Instructional Materials by Elizabeth Chapin-Pinotti
Instructional Material and Freebies created by educator - Elizabeth Chapin-Pinotti. The latest lessons and educational resources aligned with the CCSS and the Next Generation Science Standards.
Perfect for the classroom or homeschool - with many Freebies!
This is an engaging "assessment" for even the most timid readers of The Scarlet Letter by Nathaniel Hawthorne. I love the nuances, symbolism, irony and writing style of Nathaniel Hawthorne, but I've been told by many students that The Scarlet Letter is difficult to read - even thought it is one of the greatest tragic romance novels of all time and if they could access it - they would love it.
For some students, reading The
Scarlet Letter is not always the simplest of tasks. Sometimes, I think Hawthorne went out of the way to
write page long paragraphs of awkwardness; however, much of his prose is beautiful and eloquent and rife with irony and symbolism and allegory and all
of the juicy plot details readers love.
It is our job, as teachers, to help students access this.
That said, I like to make reading The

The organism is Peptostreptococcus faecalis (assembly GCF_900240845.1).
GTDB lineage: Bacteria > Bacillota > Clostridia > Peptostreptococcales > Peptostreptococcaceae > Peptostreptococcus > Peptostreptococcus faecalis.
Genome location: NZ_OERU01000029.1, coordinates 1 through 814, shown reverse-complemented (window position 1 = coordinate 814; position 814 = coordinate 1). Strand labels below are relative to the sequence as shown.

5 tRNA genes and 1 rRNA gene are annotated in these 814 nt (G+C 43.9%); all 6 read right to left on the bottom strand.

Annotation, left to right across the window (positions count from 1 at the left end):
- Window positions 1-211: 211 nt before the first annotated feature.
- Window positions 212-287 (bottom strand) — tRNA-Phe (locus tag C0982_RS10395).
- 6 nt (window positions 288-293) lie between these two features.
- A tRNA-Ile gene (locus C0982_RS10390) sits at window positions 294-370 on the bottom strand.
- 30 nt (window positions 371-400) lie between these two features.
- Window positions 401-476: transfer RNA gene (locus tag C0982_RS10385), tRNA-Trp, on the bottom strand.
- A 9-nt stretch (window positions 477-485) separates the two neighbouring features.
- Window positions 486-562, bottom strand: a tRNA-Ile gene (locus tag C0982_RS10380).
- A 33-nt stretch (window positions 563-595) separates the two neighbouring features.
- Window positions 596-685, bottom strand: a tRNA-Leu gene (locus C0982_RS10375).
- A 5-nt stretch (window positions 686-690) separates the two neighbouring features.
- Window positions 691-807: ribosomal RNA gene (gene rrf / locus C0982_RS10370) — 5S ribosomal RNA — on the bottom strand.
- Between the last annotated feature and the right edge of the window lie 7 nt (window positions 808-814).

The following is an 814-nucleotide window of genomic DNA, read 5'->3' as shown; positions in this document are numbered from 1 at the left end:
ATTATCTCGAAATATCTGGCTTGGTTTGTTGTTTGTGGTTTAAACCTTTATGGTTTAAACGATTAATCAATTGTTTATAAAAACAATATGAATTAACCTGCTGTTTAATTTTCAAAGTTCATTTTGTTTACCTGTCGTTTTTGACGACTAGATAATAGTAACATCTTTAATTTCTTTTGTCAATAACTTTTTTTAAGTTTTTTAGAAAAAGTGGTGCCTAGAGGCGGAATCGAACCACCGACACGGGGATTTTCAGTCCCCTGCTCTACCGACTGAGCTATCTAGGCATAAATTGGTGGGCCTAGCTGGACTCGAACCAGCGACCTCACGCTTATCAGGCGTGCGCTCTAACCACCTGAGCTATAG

Scarlet Letter fun – for AP and non-AP students alike – so I
am starting with the end - a fun literary assessment that will remind students
of easier elementary days of dioramas and assessments on cereal boxes…yes
This lesson helps students learn,
remember and retain elements of The
by using the “Cereal Box” assessment technique. On the first few pages are
examples of outcomes. The latter pages consist of student templates and teacher
help pages – so enjoy and check back for a week full of The Scarlet Letter lessons, assessments and teaching!
Since the first Earth Day, on April 22, 1970 - teachers, professors and students have been learning and working together to help make the earth a better place for future generations. Earth Day is a great time to link what we do in our classrooms to the real world - whether by a simple activity to help with student awareness, to a large thematic unit, to an executed project that aligns with the 2018 Earth Day Theme - Plastic Pollution.
Earth Day 2018 Teacher Resources can be found on the Earth Day website. This year's resources are web-based and cross curricular and turn-key. The K-12 packet available has activities, video links, discussion questions and engaging activities for all grade levels.
The goal of Earth Days - present and past - is to help grow economically aware and environmentally literate students.